Counting what we are becoming…

uk-census-language-007

 

Details of the 2011 UK Census are filtering out of the Office for National Statistics. The Guardian is teasing out some of the headliners- here are a selected few;

• The population of England and Wales on 27 March 2011 was 56.1 million. This is a 7% increase (3.7 million) from 2001, and 55% of that is due to immigration.

• The number identifying themselves as Christians is down 13 percentage points. In 2001, 72% (37.3 million) called themselves Christians. In 2011 that had dropped to 59% (33.2 million).

• Interestingly, Christianity is not down everywhere. Newham, Haringey, Brent, Boston and Lambeth have all shown increases in the Christian population.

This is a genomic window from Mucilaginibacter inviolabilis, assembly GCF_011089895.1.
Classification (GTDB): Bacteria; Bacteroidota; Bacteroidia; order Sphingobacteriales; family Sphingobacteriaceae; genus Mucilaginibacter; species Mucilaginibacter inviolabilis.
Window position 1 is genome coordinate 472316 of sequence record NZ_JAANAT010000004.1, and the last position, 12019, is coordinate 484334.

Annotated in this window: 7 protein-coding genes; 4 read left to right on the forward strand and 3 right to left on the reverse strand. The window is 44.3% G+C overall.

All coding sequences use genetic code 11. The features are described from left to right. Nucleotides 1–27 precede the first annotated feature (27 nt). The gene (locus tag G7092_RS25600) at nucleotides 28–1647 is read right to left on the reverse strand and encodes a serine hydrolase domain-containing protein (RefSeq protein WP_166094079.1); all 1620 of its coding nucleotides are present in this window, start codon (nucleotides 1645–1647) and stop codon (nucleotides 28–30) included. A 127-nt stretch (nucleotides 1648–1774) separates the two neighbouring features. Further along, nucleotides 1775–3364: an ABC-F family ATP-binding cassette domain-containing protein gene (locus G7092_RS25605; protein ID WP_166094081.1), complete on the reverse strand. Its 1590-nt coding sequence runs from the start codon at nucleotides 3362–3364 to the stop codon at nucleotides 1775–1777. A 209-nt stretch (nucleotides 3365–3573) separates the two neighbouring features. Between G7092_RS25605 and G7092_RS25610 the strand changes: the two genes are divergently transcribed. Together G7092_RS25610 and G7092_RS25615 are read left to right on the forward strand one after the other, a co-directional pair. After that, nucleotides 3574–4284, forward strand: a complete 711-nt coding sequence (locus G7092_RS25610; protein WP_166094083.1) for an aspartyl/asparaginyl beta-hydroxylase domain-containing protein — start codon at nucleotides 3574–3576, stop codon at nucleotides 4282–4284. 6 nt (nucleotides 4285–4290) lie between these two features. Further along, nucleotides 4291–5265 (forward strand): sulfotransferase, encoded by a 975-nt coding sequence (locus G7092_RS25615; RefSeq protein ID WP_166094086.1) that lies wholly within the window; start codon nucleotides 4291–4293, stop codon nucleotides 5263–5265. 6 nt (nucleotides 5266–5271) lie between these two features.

• The number identifying themselves as having no religion has increased by 10 percentage points from 15% (7.7 million) in 2001 to 25% (14.1 million) last year.

• 13% of residents were born outside the UK (7.5 million). Just over half of these (3.8 million) arrived in the last 10 years.

• The census shows 2 million households in England and Wales where partners or other household members are of different ethnic groups, 47% more than in 2001.

• India, Poland and Pakistan are the top three countries foreign-born people in England and Wales come from.

• The Muslim population was up from 1.55 million to 2.7 million, an increase of 1.15m from 2001 to 2011. Muslims now make up 5% of the population, compared to 3% in 2001.

 

So we are seeing a picture of an increasingly ethnically diverse nation, which intermarries more and increasingly sees itself as not needing organised religion.

However we also see a rise in people who view themselves as Muslim, probably through immigration rather than conversion.